Time at any location in the world is calculated on the basis of its distance from the Prime Meridian. The local time at Greenwich, is considered as the accurate time for the Prime Meridian, and is called Greenwich Mean Time or GMT.
Since the earth rotates from west to east, the places east of Greenwich are ahead of Greenwich Mean Time and those to the west are behind it. All the places located on a particular meridian or a particular longitude have the same local time.
How would you calculate the time at a specific longitude?
- The earth rotates 360° in about 24 hours, means it rotates: 15° an hour or 1° in four minutes
Areas on the east of the Prime Meridian are ahead of areas on the west. Each place crosses the sun at different times. So, the time of sunrise also differs from place to place. Sunrise in places east of the Prime Meridian occurs earlier than that in places to the west of the Prime Meridian.
Japan is called the Land of Rising Sun because that is where the Sun rises first.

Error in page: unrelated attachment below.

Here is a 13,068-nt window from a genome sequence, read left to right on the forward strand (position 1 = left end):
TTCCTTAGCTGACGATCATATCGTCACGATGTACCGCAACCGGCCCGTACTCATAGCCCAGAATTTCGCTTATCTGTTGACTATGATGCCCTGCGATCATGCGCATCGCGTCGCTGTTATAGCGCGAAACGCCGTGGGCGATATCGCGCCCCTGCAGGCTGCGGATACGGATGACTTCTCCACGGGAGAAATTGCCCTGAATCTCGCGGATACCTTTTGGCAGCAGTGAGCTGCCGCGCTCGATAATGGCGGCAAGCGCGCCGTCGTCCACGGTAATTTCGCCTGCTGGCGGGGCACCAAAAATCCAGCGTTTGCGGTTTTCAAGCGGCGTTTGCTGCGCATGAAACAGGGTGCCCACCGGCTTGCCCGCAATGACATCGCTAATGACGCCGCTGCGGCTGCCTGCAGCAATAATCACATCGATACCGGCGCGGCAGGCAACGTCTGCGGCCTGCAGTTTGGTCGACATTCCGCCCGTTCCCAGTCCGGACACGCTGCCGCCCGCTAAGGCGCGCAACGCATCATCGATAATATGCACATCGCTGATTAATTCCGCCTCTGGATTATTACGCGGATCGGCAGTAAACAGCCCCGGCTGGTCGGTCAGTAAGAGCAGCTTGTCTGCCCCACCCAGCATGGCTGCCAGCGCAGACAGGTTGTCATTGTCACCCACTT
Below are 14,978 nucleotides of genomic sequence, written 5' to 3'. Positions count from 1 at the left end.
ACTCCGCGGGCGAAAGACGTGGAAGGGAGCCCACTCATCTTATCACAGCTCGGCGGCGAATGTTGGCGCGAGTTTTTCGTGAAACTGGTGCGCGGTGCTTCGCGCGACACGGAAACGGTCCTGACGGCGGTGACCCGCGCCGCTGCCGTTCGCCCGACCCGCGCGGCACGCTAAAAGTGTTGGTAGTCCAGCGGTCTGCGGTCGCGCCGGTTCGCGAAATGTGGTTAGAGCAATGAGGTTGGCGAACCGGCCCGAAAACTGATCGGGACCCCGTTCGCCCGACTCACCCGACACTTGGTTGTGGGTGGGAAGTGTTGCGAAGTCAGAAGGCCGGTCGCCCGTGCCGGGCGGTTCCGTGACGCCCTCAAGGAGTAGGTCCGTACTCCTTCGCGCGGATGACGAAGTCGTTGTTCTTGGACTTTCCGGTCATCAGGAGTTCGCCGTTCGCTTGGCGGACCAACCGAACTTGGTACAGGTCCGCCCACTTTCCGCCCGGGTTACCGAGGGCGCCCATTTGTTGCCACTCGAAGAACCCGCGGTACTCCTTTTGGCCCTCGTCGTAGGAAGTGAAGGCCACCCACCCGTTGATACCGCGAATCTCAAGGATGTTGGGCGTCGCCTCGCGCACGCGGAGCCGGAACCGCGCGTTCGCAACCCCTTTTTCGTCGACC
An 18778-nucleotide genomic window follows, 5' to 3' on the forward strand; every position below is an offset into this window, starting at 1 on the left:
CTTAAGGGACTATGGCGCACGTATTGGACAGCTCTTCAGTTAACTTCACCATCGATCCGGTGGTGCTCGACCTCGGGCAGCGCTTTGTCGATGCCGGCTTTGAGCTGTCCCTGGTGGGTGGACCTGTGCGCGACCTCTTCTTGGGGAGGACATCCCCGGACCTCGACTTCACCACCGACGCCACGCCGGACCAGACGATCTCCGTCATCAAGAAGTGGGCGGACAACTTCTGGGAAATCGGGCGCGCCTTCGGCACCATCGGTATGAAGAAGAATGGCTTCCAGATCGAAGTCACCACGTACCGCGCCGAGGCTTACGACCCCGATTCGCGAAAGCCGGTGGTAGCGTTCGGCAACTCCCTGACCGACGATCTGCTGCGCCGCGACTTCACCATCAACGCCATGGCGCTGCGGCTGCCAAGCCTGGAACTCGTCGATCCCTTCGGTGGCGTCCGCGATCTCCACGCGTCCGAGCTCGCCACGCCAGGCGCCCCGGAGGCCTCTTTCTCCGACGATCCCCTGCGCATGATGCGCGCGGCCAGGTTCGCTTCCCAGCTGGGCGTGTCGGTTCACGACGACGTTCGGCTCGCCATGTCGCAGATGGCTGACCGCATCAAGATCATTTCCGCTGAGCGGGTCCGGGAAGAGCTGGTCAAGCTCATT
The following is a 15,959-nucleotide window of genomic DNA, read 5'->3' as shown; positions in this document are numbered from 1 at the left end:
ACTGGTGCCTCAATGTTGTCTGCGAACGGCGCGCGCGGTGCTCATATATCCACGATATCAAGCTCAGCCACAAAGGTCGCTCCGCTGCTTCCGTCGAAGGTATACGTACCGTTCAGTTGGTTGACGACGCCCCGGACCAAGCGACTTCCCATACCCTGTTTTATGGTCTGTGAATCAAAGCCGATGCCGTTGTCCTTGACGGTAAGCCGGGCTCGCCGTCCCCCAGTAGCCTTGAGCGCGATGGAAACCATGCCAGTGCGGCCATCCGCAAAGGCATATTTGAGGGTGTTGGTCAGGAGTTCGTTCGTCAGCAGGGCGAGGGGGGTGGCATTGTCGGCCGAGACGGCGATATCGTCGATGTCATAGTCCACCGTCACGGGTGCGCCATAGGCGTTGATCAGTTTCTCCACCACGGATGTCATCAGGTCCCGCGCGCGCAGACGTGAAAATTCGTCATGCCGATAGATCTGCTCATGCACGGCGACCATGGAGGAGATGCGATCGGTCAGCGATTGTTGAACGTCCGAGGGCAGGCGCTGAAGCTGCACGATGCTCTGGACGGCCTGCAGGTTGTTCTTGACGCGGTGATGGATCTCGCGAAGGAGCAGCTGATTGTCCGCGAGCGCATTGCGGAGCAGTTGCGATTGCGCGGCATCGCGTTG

Uniformity in time needs to be maintained throughout the country and is done by determining the standard time for the country. Most countries adopt the local time of some central meridian as the standard time for the country.
The Indian Standard Time is based on the time on longitude 82.5 degrees east that passes through Mirzapur. This means that the difference between the standard meridian of India and that of Greenwich is 82 ½ degrees. India lies on the east of the Prime Meridian so IST is 5 hours 30 minutes ahead of GMT.
As you move east from the Prime Meridian, you lose time, and as you move west, you gain time.
There are countries like the USA and Russia that have multiple time zones. Multiple time zones exist in these countries because they are spread across a large number of longitudes. Russia has 11 time zones hence it is difficult to choose a single longitude as the standard time.
Canada spreads across about 90 degrees of longitude and has six time zones and each zone has its own standard time. The earth has a total of 24 time zones of one hour each.
To compete for a round-the-world speed record, a flight must cover a distance equal to at least the length of the Tropic of Cancer. It should also cross all meridians and end at the same place from where it took off.